November 15, 2014 | Ram Poudel

Social Science

The social field theory hypothesize that the patterns of general interaction of an individual in a society can be modeled the same way as other field concepts – such as one the Newton’s laws of the Gravitational Field.


There are diverse beliefs of poverty that can be broadly classified into two: a) Poverty is Individual; and b) Poverty is Structural. Whatever doctrine one may follow, it is imperative from those beliefs that both society and individual are important aspect of poverty dynamics. Some countries labeled at one side of development spectrum have managed to move to other side with in a generation through collective efforts of individual say a right political decision in the country. Hence it is imperative that cohesion among individuals of a society for a common cause, say to develop society/regime one belong to, is another important aspect on defining poverty dynamics. Even in this era of globalization, individual behaviour is beginning to increasingly become the key factor which governs the evolution of both the world and society as a whole (Prigogine 2003). A general interaction between a society and an individual, hence must take into account parameters of society and an individual, plus a measure to gauge harmony in between these two.


An individual in a society Ω  may value or have reason to value a set of qualities say {x1, x2,….xn } with corresponding weight in order say {α12,….αn }. However, the society as an institution may have aggregate weight {w1,w2,….wn } different than idiosyncratic view of the individual. For simplicity we assume that those qualities are common both to a society and to an individual because a society can be defined as the aggregate of people living together in a more or less ordered community. Hence,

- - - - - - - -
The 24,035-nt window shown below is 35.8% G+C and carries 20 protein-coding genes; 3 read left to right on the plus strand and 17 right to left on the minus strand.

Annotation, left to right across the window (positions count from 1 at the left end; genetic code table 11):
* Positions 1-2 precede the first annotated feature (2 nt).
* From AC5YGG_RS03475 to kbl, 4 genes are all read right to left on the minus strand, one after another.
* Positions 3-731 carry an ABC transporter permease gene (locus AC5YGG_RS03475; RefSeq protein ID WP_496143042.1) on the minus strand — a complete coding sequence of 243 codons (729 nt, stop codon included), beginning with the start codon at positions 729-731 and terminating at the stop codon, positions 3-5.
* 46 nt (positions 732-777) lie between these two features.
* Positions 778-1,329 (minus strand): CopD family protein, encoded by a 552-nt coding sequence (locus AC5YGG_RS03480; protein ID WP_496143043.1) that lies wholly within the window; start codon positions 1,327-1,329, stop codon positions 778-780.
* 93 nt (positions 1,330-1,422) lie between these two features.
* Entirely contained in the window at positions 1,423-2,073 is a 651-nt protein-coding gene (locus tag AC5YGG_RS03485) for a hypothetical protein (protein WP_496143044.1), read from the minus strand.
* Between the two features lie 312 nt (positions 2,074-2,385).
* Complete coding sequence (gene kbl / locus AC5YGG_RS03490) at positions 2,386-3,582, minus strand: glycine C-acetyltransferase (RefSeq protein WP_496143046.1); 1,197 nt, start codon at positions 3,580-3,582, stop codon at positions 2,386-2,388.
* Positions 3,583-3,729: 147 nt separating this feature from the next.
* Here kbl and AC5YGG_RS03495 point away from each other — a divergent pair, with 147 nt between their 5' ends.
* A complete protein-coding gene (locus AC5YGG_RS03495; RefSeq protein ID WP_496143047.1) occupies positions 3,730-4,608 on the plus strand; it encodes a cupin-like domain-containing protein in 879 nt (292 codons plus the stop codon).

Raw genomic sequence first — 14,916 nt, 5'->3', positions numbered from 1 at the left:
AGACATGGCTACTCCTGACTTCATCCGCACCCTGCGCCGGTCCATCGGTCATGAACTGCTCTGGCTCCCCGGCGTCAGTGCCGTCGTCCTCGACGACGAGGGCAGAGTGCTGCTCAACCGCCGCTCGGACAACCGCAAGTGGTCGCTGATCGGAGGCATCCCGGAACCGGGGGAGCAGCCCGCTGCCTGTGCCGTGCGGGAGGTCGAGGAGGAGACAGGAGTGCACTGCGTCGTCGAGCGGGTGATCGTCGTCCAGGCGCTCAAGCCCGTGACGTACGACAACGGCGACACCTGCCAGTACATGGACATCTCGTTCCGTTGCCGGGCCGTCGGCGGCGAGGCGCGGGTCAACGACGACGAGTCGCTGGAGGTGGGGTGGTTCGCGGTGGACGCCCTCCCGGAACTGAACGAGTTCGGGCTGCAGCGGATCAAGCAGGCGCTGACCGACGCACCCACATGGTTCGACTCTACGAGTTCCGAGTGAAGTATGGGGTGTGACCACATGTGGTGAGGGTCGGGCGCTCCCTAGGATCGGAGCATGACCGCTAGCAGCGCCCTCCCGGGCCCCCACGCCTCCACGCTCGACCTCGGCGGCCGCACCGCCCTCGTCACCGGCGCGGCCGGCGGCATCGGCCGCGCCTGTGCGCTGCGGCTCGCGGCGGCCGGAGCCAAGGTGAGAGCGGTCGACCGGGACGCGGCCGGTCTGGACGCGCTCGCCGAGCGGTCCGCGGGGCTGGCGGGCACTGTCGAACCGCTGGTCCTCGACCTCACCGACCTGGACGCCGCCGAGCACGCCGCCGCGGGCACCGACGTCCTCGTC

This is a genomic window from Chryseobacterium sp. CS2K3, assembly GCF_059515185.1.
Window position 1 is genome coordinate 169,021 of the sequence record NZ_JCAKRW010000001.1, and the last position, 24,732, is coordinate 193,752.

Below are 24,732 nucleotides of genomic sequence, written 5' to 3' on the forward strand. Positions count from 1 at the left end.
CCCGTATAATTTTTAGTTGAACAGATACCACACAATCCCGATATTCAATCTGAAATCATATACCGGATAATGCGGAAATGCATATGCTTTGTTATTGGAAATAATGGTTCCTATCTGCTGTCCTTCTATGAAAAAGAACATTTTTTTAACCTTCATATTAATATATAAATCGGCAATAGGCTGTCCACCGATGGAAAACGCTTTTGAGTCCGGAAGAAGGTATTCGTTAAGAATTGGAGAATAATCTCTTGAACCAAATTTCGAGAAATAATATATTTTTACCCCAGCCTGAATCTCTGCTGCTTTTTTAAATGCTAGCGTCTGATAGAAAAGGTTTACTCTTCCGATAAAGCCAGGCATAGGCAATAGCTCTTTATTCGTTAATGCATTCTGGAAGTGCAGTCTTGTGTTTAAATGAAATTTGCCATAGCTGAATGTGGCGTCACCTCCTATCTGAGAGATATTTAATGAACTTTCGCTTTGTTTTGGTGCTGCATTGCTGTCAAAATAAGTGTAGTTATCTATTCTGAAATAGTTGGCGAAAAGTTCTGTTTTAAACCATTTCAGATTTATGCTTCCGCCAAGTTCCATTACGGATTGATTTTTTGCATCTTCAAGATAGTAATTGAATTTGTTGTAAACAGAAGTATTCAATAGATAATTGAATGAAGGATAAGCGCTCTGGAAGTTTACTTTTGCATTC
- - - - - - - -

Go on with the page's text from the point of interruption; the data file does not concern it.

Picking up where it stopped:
Societal Strength 〈S〉 = ∑wi xi
Individual Strength 〈I〉 = ∑αi xi


It will be ideal if those sets of qualities xi be linearly independent tuples of vector 〈S〉 or〈I〉. However it may not be possible to identify such independent variables with in an ecosystem where elements are connected and complement one way or other. The choice and weight of element of those vectors S or I may vary across society and geography. In respect of sovereignty of a society to identify her strengths, we will leave this seemingly necessary qualities to define open to academic discussion, in part inspired by Sen (1989). The Human Development Index (UNDP), Energy Development Index (IEA), Multidimensional Poverty Index (Alkire and Foster 2011) inspired by the Sen’s Poverty Index (Sen 1976) are, in essence, attempts to identify the social strength.


At a given instant 〈S〉 can be considered having a fixed magnitude|S|, and each individual maintain a unique trust vector, say r with the society. A proxy for the trust vector r could be a function of social cohesion or social well-being or something alike say Consumer Sentiment Index for economy.


Following analogy of many other fields (such as gravitation, electrostatic, magnetic fields), the social field theory states that the binding force between a society of strength 〈S〉 and an individual of strength 〈I〉 is
a) directly proportional to product of S and I; and
b) inversely proportional to the square of the trust vector r the individual maintain with society in equilibrium.
Mathematically, the social binding force (In natural unit), F= S I /r2


In this document ‘Social Field’ and ‘Poverty Field’ are used interchangeably to mean the same field concept describe above. In the social field, Intensity = S/r2 and Potential = – S/r. Potential Energy = (– S/r)*I→ Capabilities à la Sen →0 as r→∞.


We postulate:
HP01: Poverty field is a quasi-conservative field, defined as a field for which rate of change of total energy is a monotonic function of time.
HPO2: Poverty levels are quantized in similar notion as in established models of an atom, Bohr’s theory of the hydrogen atom (Bohr 1914).